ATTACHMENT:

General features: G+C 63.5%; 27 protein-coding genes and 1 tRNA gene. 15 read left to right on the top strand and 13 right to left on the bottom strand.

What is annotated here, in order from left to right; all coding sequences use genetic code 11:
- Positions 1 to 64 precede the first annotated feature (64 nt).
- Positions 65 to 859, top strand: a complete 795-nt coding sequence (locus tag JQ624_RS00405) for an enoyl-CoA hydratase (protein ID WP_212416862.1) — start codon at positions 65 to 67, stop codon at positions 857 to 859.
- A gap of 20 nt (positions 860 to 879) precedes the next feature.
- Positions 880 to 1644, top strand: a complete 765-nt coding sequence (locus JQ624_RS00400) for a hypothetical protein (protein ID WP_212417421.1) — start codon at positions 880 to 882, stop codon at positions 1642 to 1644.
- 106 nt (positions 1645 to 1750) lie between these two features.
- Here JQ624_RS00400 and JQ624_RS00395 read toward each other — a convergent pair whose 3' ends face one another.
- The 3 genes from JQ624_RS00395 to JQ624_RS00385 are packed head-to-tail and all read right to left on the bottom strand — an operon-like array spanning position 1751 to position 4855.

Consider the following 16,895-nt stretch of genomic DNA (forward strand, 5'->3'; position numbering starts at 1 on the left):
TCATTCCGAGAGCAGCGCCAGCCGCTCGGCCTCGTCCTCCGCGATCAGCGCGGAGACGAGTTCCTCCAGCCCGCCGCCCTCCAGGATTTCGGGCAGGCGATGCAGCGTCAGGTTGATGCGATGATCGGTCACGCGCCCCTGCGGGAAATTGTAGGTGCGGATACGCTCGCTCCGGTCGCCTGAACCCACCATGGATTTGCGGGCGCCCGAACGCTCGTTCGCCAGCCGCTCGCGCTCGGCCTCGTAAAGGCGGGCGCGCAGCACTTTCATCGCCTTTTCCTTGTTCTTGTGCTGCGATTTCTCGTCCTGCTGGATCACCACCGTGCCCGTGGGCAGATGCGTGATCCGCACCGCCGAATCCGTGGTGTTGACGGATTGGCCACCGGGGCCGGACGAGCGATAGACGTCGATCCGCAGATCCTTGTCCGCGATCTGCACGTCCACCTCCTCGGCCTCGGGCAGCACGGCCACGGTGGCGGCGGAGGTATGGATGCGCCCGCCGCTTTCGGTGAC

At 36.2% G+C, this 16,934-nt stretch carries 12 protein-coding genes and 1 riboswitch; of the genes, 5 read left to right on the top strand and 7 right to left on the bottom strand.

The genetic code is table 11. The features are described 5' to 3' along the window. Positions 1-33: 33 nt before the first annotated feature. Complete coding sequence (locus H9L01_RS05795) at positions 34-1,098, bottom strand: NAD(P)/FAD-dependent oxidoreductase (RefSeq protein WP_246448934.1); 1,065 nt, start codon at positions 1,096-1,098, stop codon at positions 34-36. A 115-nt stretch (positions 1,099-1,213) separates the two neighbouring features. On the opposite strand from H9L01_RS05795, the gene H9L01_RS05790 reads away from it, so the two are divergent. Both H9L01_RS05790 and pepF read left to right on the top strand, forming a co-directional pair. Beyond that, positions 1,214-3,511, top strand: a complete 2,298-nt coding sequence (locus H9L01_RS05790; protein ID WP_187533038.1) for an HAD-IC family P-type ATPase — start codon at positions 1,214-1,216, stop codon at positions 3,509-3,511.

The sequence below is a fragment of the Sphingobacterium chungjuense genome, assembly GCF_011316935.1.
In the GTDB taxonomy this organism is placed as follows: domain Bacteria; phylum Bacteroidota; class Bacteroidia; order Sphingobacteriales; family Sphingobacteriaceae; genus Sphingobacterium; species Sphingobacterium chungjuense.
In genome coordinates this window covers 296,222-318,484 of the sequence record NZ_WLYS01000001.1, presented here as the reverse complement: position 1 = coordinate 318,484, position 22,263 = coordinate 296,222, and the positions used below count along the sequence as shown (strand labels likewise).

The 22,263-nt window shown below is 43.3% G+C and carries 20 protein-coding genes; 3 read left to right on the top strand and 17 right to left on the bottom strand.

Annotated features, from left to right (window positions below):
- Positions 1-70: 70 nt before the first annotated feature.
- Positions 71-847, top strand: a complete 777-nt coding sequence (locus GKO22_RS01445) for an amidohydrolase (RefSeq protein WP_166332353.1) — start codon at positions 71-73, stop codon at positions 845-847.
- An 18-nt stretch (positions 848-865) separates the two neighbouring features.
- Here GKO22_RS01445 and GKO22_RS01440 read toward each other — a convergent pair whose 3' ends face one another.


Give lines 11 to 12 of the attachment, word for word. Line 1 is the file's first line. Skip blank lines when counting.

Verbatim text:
TCATTCCGAGAGCAGCGCCAGCCGCTCGGCCTCGTCCTCCGCGATCAGCGCGGAGACGAGTTCCTCCAGCCCGCCGCCCTCCAGGATTTCGGGCAGGCGATGCAGCGTCAGGTTGATGCGATGATCGGTCACGCGCCCCTGCGGGAAATTGTAGGTGCGGATACGCTCGCTCCGGTCGCCTGAACCCACCATGGATTTGCGGGCGCCCGAACGCTCGTTCGCCAGCCGCTCGCGCTCGGCCTCGTAAAGGCGGGCGCGCAGCACTTTCATCGCCTTTTCCTTGTTCTTGTGCTGCGATTTCTCGTCCTGCTGGATCACCACCGTGCCCGTGGGCAGATGCGTGATCCGCACCGCCGAATCCGTGGTGTTGACGGATTGGCCACCGGGGCCGGACGAGCGATAGACGTCGATCCGCAGATCCTTGTCCGCGATCTGCACGTCCACCTCCTCGGCCTCGGGCAGCACGGCCACGGTGGCGGCGGAGGTATGGATGCGCCCGCCGCTTTCGGTGAC

At 36.2% G+C, this 16,934-nt stretch carries 12 protein-coding genes and 1 riboswitch; of the genes, 5 read left to right on the top strand and 7 right to left on the bottom strand.